setup: built-in tar

Parker, Ron
Tue May 23 09:23:00 GMT 2000

> This first step removes tar and gzip, replacing them with zlib and a
> built-in tar.

I am sure you are aware of this, but part of the reason for using the actual
tar.exe was because it was a cygwin program and automatically dealt with
soft links, hard links and mounts properly for the current OS/FS
combination.  This was without requiring setup to contain logic that already
existed in cygwin.  A cursory examination of tar.c shows that at least hard
links are changed into file copies even when running on NTFS which does
support real hard links in cygwin.

One of the reasons for all of the cygwin utilities, gzip, tar, mount, etc.
in setup was so that we could just rely on everything working the way it
would be done by cygwin.  This was instead of risking leaving out some
standard part of cygwin functionality.  Are we taking into account text vs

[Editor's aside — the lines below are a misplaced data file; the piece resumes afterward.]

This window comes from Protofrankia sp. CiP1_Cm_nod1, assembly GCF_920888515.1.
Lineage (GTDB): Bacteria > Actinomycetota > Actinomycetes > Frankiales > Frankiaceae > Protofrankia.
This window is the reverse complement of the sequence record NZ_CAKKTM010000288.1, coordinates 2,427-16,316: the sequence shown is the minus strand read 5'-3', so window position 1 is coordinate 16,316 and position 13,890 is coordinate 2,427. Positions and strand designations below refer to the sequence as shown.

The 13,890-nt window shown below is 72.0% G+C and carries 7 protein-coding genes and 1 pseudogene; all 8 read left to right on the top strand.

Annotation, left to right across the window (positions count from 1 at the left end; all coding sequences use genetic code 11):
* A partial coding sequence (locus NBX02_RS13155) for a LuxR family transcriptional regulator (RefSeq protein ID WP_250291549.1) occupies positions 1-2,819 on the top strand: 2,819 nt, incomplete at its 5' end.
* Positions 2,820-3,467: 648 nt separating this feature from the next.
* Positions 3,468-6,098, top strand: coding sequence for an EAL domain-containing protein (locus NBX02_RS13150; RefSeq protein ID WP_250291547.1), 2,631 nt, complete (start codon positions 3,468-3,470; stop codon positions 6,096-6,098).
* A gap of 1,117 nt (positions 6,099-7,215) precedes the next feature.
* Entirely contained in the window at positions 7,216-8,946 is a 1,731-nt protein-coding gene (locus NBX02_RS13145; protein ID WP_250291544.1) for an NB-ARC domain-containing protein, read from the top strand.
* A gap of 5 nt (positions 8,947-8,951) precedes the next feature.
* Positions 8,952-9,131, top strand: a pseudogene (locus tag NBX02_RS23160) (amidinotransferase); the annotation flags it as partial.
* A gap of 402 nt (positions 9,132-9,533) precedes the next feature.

binary mounts, binmode vs nobinmode, ntea vs nontea, ntsec vs nontsec, FAT
vs NTFS, etc?  There are a lot of issues if we set about implementing our
own internal version of tar.

That said I personally cannot think of a reason that would prevent us from
using the internal implementation of gzip, except for the fact that it might
increase the drive space that is used for an installation.  Currently I
believe "tar -z" uses pipes to pass data from gzip to itself and if we
gunzip the tar ourself and pass that off to tar, it would likely be
decompressed to the hard drive as an intermediate step.  I don't consider
this to be a big issue.

> This built-in tar also allows setup to more closely
> control where files are going; it can ignore conflicting mounts the
> user has set up in favor of what it knows is right, for example.

If I may be so bold, who are we to say what is "right".  God knows I am not
a relativist, but if a person has gone to the effort to setup specific
mounts for their specific needs, who are we to say they are wrong?  Of
course this in just IMHO.

Is there an actual problem here that you are trying to address or is it to
simplify the tar-like code?  I am just wondering about the motivation.

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